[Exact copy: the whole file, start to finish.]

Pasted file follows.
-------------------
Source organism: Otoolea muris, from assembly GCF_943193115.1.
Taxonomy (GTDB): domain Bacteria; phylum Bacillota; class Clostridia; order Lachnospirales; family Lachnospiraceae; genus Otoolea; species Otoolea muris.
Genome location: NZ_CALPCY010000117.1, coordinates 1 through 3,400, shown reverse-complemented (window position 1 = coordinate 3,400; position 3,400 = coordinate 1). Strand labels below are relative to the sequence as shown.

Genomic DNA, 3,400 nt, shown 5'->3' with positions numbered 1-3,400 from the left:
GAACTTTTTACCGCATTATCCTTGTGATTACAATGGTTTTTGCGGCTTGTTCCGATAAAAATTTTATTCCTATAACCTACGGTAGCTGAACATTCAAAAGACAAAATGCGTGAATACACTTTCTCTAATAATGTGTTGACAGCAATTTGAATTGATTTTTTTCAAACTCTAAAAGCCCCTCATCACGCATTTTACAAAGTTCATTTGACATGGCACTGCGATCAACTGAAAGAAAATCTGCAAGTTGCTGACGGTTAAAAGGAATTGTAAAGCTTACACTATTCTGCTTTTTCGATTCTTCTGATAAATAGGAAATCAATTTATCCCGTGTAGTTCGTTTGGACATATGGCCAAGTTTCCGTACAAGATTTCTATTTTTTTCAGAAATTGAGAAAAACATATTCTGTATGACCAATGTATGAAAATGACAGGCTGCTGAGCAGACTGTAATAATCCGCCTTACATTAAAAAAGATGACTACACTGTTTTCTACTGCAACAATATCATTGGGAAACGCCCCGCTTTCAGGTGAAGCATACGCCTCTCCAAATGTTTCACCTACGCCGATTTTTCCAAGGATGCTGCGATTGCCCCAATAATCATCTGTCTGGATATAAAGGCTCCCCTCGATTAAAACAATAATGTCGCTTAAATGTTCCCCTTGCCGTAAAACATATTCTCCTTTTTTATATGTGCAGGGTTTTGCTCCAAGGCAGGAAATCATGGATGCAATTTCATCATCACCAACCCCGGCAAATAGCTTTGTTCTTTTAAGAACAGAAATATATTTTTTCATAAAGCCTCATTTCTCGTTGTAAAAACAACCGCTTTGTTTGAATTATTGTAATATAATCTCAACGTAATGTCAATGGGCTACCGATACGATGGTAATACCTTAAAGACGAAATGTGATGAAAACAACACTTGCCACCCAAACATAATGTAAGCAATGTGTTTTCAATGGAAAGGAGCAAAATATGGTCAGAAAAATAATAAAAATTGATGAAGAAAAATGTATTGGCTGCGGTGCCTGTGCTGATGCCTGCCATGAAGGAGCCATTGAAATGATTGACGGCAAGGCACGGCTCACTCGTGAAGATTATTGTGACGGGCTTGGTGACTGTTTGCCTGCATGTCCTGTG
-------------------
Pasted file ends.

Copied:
Source organism: Otoolea muris, from assembly GCF_943193115.1.
Taxonomy (GTDB): domain Bacteria; phylum Bacillota; class Clostridia; order Lachnospirales; family Lachnospiraceae; genus Otoolea; species Otoolea muris.
Genome location: NZ_CALPCY010000117.1, coordinates 1 through 3,400, shown reverse-complemented (window position 1 = coordinate 3,400; position 3,400 = coordinate 1). Strand labels below are relative to the sequence as shown.

Genomic DNA, 3,400 nt, shown 5'->3' with positions numbered 1-3,400 from the left:
GAACTTTTTACCGCATTATCCTTGTGATTACAATGGTTTTTGCGGCTTGTTCCGATAAAAATTTTATTCCTATAACCTACGGTAGCTGAACATTCAAAAGACAAAATGCGTGAATACACTTTCTCTAATAATGTGTTGACAGCAATTTGAATTGATTTTTTTCAAACTCTAAAAGCCCCTCATCACGCATTTTACAAAGTTCATTTGACATGGCACTGCGATCAACTGAAAGAAAATCTGCAAGTTGCTGACGGTTAAAAGGAATTGTAAAGCTTACACTATTCTGCTTTTTCGATTCTTCTGATAAATAGGAAATCAATTTATCCCGTGTAGTTCGTTTGGACATATGGCCAAGTTTCCGTACAAGATTTCTATTTTTTTCAGAAATTGAGAAAAACATATTCTGTATGACCAATGTATGAAAATGACAGGCTGCTGAGCAGACTGTAATAATCCGCCTTACATTAAAAAAGATGACTACACTGTTTTCTACTGCAACAATATCATTGGGAAACGCCCCGCTTTCAGGTGAAGCATACGCCTCTCCAAATGTTTCACCTACGCCGATTTTTCCAAGGATGCTGCGATTGCCCCAATAATCATCTGTCTGGATATAAAGGCTCCCCTCGATTAAAACAATAATGTCGCTTAAATGTTCCCCTTGCCGTAAAACATATTCTCCTTTTTTATATGTGCAGGGTTTTGCTCCAAGGCAGGAAATCATGGATGCAATTTCATCATCACCAACCCCGGCAAATAGCTTTGTTCTTTTAAGAACAGAAATATATTTTTTCATAAAGCCTCATTTCTCGTTGTAAAAACAACCGCTTTGTTTGAATTATTGTAATATAATCTCAACGTAATGTCAATGGGCTACCGATACGATGGTAATACCTTAAAGACGAAATGTGATGAAAACAACACTTGCCACCCAAACATAATGTAAGCAATGTGTTTTCAATGGAAAGGAGCAAAATATGGTCAGAAAAATAATAAAAATTGATGAAGAAAAATGTATTGGCTGCGGTGCCTGTGCTGATGCCTGCCATGAAGGAGCCATTGAAATGATTGACGGCAAGGCACGGCTCACTCGTGAAGATTATTGTGACGGGCTTGGTGACTGTTTGCCTGCATGTCCTGTG